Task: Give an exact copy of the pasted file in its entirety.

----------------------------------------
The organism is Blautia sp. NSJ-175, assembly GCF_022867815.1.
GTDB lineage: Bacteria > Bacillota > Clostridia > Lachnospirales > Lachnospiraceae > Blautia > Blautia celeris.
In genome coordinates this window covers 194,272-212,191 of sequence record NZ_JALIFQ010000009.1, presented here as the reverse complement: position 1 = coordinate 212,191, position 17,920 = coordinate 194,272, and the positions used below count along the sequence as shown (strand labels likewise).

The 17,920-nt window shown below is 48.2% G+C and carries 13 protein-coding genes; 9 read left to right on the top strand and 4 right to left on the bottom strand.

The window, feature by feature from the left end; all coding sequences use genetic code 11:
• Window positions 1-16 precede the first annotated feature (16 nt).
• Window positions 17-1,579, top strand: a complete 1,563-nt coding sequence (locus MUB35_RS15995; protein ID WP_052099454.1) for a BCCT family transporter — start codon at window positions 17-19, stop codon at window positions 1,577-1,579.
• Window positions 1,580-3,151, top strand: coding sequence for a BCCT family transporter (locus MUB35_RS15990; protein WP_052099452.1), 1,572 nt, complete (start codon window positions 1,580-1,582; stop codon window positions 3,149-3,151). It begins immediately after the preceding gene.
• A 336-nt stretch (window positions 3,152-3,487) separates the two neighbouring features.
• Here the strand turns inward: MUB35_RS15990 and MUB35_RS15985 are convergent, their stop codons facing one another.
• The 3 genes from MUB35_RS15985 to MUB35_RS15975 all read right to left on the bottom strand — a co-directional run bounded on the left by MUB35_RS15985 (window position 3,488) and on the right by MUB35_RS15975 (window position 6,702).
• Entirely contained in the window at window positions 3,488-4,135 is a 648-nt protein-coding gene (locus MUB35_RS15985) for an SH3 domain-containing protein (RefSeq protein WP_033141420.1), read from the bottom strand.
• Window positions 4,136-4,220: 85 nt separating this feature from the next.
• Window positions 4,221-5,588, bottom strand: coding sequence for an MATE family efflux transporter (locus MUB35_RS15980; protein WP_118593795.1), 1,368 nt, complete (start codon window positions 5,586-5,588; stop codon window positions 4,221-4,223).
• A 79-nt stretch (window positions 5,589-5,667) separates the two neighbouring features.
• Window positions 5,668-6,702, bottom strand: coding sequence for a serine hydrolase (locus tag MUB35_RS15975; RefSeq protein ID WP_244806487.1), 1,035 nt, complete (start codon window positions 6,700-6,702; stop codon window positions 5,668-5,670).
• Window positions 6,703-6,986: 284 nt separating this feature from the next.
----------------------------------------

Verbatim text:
The organism is Blautia sp. NSJ-175, assembly GCF_022867815.1.
GTDB lineage: Bacteria > Bacillota > Clostridia > Lachnospirales > Lachnospiraceae > Blautia > Blautia celeris.
In genome coordinates this window covers 194,272-212,191 of sequence record NZ_JALIFQ010000009.1, presented here as the reverse complement: position 1 = coordinate 212,191, position 17,920 = coordinate 194,272, and the positions used below count along the sequence as shown (strand labels likewise).

The 17,920-nt window shown below is 48.2% G+C and carries 13 protein-coding genes; 9 read left to right on the top strand and 4 right to left on the bottom strand.

The window, feature by feature from the left end; all coding sequences use genetic code 11:
• Window positions 1-16 precede the first annotated feature (16 nt).
• Window positions 17-1,579, top strand: a complete 1,563-nt coding sequence (locus MUB35_RS15995; protein ID WP_052099454.1) for a BCCT family transporter — start codon at window positions 17-19, stop codon at window positions 1,577-1,579.
• Window positions 1,580-3,151, top strand: coding sequence for a BCCT family transporter (locus MUB35_RS15990; protein WP_052099452.1), 1,572 nt, complete (start codon window positions 1,580-1,582; stop codon window positions 3,149-3,151). It begins immediately after the preceding gene.
• A 336-nt stretch (window positions 3,152-3,487) separates the two neighbouring features.
• Here the strand turns inward: MUB35_RS15990 and MUB35_RS15985 are convergent, their stop codons facing one another.
• The 3 genes from MUB35_RS15985 to MUB35_RS15975 all read right to left on the bottom strand — a co-directional run bounded on the left by MUB35_RS15985 (window position 3,488) and on the right by MUB35_RS15975 (window position 6,702).
• Entirely contained in the window at window positions 3,488-4,135 is a 648-nt protein-coding gene (locus MUB35_RS15985) for an SH3 domain-containing protein (RefSeq protein WP_033141420.1), read from the bottom strand.
• Window positions 4,136-4,220: 85 nt separating this feature from the next.
• Window positions 4,221-5,588, bottom strand: coding sequence for an MATE family efflux transporter (locus MUB35_RS15980; protein WP_118593795.1), 1,368 nt, complete (start codon window positions 5,586-5,588; stop codon window positions 4,221-4,223).
• A 79-nt stretch (window positions 5,589-5,667) separates the two neighbouring features.
• Window positions 5,668-6,702, bottom strand: coding sequence for a serine hydrolase (locus tag MUB35_RS15975; RefSeq protein ID WP_244806487.1), 1,035 nt, complete (start codon window positions 6,700-6,702; stop codon window positions 5,668-5,670).
• Window positions 6,703-6,986: 284 nt separating this feature from the next.